Other skin conditions can imitate a heat rash including bacterial infections, allergic reactions, fungal infections, or eczema

Home Remedies

Heat rash is often self-limited, which means that it resolves by itself without any form of treatment.

The use of over-the-counter medications like hydrocortisone cream, calamine, itch preparations (Like Benadryl spray), or even sunburn lotions can be an excellent home remedy for treating the burning and itching symptoms.

Taking a cold shower is also a great way to help yourself. Try allowing your skin air-dry instead of using a towel that can be soothing. But be careful of excessive use of ointments, lotions, or heavy creams that may cause the heat rash to become worse.

Medical Treatment for heat rash

Occasionally an unattended heat rash may become infected, especially if the sufferer has scratched it open. Bacteria can easily invade the skin and lead to cellulitis infections.

Your doctor should monitor the symptoms such as swelling, redness, fever, increased pain, or pustules. Antibiotic treatment with the use of topical creams or medications swallowed by mouth may be required to treat associated infections.

Can heat rash Be Prevented?

Keeping your sweat glands from getting clogged is the surest way to prevent having heat rash. Put on loose-fitting and breathable clothing.

Always avoid working out in hot, humid weather. Keep your skin dry, especially parts like creases and skin folds where sweat can buildup. Stay in air conditioning when you can if you are prone to heat rash.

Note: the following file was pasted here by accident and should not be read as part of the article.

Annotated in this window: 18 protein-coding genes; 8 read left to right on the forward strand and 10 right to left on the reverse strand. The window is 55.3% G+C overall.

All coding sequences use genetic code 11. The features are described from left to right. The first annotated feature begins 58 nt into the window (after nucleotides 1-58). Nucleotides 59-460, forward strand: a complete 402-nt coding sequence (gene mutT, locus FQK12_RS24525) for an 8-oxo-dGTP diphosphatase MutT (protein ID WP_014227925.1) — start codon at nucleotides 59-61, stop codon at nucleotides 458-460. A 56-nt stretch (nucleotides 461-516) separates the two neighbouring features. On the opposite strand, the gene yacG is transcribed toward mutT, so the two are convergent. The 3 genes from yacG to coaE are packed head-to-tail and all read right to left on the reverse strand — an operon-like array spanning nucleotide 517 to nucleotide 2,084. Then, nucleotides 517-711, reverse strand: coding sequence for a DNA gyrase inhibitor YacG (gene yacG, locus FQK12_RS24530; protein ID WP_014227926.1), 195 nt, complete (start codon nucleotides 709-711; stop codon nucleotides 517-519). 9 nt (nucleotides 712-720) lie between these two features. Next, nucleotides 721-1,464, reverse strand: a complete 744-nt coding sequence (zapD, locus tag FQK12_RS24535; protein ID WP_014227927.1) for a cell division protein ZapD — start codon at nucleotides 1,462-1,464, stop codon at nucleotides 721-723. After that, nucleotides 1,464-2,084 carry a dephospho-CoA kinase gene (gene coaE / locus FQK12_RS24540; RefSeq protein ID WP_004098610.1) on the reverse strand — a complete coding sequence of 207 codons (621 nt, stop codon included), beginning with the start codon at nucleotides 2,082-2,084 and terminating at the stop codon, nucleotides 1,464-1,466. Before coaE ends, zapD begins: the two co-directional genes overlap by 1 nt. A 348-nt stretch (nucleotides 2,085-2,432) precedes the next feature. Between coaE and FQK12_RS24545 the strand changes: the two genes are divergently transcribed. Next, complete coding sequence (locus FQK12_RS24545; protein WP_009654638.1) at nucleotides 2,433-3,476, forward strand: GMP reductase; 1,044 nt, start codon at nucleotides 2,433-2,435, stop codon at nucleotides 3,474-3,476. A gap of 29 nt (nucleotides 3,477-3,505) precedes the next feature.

How to protect yourself when temperatures are very high

To a large extent, your body can get used to hot and humid temperatures over time. But as you gradually get used to such conditions, here are a few practical tips to avoid heat rash, as well as other illnesses that are heat-related like heat stroke and exhaustion.

Try to avoid doing any work or exercising when there is extreme heat. Take regular cooling breaks, drink enough fluids, and prevent activities if you begin to feel overheated, dizzy, lightheaded, or faint.

Before working out in hot and humid temperatures, take into account the heat index.

How Much Water Should I Drink in Hot Weather?

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Drink enough liquid at all times so that your system is clean, and you can control your temperature to a large extent. Avoid getting dehydrated or activities that cause you to tire quickly.

Should I Take Salt Tablets During Hot Weather?

Never take salt tablets.

We hope that you found different this helpful. Leave a comment below.

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Emmanuella Ekokotu
Ekokotu Emmanuella is a sociologist and Anthropologist, writer, and fashion model who lives in Benin city, Edo state,Nigeria.